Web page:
This Policy Alone – Part 6

Let’s start with a conjecture. The more rigid and government dominated a country’s education system is, the poorer the country; and conversely, the more flexible and accommodating the education system is, the more prosperous the country. India belongs to the first kind, and is remarkably poor; the US belongs to the second kind, and is remarkably prosperous.

It’s just a conjecture, not an established fact. But something to think about.


If Adam Smith (1723 – 1790), the father of the modern discipline called economics, were to find himself in the 21st century CE, he’d probably not recognize anything from his time — except the educational system. Everything has been unrecognizably transformed except schooling. Like in his time, it’s essentially the same system in which students are age-segregated and instructed in an uniform way, with teachers transferring information to a group of generally unmotivated young people.

Why the educational system has not changed is a complex question to answer comprehensively. The short answer is that the state (i.e., the government) has an interest in exercising control over its subjects or its citizens (as the case may be) by training them to be docile and obedient. Therefore it has to have total control over the education system. As a side-benefit the politicians and bureaucrats, the agents of the state, get to extract economic rents from the education sector. The economy has changed in many ways but the incentive for the state to prevent innovation in education has not changed.

Too Important for Profit

What justification does the state advance for its continued control of education? It argues that education is too essential for society to be left to the anarchy of profit-seeking private entities. For-profit private institutions, the argument goes, would only serve the interests of the rich and leave the poor out. This facile nonsense is accepted by the gullible public — which is not surprising since the state-controlled education system produces a population incapable of critical reasoning. Even well-meaning people who have little to gain from the continuation of a dysfunctional education system eagerly accept the nonsense.

One of the principal pillars on which the government’s specious argument rests is the public’s misunderstanding of the concept of profit. The people have been taught (by the state schooling system) that profit is bad, that it enriches the rich and impoverishes the poor. The government is, of course, not for profit. Therefore the public believes that the government is good and the private sector is bad. Therefore the private sector must be barred from entry into education, but if allowed to provide education, it must be severely regulated.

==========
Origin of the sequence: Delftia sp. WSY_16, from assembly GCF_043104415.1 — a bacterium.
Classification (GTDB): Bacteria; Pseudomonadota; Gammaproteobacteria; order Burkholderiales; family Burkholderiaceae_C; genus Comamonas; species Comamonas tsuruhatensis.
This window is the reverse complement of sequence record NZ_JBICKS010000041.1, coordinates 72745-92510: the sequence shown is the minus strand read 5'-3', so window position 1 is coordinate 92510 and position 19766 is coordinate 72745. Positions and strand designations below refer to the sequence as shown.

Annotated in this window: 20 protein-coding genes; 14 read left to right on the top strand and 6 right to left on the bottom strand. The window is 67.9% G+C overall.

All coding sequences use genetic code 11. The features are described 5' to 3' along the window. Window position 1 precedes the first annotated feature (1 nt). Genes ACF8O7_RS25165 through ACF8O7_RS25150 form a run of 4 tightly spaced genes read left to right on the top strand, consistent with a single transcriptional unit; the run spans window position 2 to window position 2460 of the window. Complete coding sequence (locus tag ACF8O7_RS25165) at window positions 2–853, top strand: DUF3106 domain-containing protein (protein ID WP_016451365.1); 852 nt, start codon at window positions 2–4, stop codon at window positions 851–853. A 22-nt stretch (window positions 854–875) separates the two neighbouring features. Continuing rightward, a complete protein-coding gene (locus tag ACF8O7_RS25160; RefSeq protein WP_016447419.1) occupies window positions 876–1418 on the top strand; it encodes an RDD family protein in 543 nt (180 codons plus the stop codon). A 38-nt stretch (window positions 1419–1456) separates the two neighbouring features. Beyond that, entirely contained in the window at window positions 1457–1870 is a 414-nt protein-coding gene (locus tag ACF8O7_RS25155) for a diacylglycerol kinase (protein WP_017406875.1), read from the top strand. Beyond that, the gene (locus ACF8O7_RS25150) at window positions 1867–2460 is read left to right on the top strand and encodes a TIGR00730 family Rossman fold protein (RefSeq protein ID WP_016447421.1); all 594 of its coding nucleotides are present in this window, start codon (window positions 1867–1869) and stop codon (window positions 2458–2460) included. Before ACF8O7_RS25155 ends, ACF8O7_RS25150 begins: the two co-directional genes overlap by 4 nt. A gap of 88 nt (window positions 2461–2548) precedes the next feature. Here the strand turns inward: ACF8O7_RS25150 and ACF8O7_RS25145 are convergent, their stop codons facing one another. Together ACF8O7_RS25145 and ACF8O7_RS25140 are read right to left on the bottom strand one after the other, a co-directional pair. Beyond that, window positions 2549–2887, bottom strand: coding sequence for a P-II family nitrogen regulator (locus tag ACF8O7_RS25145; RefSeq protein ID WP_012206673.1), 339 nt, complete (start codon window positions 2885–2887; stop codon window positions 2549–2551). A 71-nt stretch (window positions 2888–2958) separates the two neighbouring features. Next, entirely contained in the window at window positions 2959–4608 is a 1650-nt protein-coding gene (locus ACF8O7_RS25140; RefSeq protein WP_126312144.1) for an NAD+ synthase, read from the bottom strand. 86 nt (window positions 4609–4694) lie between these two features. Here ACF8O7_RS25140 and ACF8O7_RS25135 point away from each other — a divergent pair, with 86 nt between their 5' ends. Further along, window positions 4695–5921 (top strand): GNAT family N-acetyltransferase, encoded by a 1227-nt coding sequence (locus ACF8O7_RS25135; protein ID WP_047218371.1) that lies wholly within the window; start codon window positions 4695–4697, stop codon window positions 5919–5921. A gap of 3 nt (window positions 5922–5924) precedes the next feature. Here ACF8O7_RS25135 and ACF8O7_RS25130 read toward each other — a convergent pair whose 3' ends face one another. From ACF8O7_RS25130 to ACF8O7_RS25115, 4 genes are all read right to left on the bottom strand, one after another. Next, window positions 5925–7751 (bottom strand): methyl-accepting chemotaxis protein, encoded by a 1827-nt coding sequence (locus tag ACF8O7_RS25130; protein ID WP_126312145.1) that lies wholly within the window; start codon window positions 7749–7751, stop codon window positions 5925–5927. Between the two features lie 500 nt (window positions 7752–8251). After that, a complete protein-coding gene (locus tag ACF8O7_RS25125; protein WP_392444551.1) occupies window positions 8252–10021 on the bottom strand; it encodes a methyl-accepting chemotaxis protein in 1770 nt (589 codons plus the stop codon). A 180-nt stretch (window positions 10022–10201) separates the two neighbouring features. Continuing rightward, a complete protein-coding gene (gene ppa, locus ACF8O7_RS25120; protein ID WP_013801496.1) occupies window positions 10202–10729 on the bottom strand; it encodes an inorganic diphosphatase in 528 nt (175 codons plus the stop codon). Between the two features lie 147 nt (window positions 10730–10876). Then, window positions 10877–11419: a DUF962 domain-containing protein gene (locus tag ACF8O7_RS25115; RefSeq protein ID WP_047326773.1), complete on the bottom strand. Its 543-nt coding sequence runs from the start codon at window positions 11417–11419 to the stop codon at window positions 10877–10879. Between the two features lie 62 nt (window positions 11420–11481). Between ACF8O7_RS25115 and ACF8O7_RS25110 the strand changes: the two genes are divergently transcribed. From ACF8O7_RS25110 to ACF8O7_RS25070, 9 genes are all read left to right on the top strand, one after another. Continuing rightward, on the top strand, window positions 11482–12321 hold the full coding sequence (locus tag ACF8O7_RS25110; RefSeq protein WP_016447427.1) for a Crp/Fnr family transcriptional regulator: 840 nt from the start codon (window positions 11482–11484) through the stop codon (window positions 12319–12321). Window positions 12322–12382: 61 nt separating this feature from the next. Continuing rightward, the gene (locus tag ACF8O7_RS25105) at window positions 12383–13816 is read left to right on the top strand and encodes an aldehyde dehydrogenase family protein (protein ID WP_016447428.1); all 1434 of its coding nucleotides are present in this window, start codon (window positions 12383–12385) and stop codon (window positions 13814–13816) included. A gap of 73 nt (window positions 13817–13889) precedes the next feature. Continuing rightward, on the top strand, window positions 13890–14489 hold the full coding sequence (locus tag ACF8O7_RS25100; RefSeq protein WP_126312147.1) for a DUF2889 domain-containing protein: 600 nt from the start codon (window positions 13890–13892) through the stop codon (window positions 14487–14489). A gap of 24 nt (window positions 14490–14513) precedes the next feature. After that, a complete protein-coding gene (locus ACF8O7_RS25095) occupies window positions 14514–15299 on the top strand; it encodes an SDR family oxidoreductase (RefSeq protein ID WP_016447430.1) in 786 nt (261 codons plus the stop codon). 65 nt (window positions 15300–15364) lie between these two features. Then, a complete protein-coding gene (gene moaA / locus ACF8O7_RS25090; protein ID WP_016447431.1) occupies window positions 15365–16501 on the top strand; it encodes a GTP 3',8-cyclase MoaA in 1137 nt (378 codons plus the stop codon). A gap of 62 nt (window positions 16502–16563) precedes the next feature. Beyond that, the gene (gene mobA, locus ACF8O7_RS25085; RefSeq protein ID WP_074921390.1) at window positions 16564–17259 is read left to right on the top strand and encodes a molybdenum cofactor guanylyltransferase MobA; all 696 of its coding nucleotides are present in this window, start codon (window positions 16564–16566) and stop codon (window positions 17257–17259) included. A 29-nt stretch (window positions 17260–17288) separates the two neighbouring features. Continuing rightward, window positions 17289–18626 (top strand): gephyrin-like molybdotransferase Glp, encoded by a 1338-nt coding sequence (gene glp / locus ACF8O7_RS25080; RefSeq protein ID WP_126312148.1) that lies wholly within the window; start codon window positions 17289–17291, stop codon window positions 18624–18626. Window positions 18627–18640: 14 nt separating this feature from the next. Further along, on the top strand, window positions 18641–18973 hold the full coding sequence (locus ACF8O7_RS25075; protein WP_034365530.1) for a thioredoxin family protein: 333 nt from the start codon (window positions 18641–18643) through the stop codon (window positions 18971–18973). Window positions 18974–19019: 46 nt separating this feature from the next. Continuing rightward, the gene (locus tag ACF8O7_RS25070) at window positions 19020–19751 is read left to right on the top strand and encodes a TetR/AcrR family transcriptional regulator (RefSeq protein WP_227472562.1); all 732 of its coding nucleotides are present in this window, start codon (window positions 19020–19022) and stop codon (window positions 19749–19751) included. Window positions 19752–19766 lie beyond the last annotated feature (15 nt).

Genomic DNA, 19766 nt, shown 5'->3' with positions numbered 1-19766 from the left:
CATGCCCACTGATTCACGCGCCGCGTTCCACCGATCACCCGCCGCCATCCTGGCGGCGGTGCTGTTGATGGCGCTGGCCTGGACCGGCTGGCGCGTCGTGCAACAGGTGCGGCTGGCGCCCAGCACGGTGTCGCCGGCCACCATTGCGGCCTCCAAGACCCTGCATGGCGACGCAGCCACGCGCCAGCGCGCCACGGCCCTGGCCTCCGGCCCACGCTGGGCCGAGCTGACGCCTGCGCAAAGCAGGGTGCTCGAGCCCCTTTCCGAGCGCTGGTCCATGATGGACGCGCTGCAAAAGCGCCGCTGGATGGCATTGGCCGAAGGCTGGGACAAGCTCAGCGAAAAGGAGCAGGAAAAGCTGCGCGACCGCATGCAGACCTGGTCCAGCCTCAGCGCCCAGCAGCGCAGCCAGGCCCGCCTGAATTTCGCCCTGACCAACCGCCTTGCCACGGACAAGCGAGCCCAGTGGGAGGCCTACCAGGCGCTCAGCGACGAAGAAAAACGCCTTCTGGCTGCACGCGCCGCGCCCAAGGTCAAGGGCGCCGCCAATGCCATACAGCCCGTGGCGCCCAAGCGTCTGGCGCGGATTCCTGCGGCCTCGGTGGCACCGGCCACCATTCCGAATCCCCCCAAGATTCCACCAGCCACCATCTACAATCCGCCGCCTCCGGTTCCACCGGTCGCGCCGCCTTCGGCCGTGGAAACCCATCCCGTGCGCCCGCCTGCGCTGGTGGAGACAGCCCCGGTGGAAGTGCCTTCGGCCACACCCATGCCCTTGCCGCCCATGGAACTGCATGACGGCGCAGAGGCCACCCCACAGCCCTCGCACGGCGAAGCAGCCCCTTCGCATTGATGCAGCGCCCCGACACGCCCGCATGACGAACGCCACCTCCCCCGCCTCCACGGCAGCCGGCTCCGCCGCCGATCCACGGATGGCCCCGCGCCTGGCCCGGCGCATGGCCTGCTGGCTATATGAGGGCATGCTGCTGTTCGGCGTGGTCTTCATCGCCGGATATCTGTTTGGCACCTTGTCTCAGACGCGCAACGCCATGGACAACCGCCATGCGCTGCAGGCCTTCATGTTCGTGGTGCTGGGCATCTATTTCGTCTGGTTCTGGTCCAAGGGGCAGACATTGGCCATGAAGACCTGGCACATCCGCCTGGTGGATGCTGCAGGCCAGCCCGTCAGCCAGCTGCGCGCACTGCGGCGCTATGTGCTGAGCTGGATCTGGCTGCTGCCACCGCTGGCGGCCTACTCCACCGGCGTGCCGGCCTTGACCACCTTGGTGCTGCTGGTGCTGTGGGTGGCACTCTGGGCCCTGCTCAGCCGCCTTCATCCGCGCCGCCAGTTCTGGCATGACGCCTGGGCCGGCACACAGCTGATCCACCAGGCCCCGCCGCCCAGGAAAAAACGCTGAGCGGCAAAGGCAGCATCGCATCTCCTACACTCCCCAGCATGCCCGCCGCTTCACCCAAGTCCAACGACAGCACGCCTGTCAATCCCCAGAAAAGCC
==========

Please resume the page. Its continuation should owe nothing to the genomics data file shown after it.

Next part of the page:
In this essay my principal argument is that if the government of India were to make one policy change of allowing the free market to operate in education, that change alone will unshackle the economy and set it on the path to prosperity. In this part I explore the consequences of that policy change.

The Profit and Loss System

The first effects would be an increase in the quantity, quality and diversity of educational offerings, and a lowering of prices. This is the standard outcome of competition. This happens invariably in every sector of a free market economy.

Recall that in a free market, there are no state-imposed restrictions on entry into or exit from the market. If you wish to produce widgets (that mythical object that economists have been producing long before software monkeys misappropriated it without acknowledgment), go and do so. If people buy your widgets over your competitors’ widgets, you make a profit. The profit you make is a direct, although incomplete, measure of how much you have benefited society. If you suffer a loss because no one wants your widgets, it means you have wasted resources and you should stop making those inferior widgets.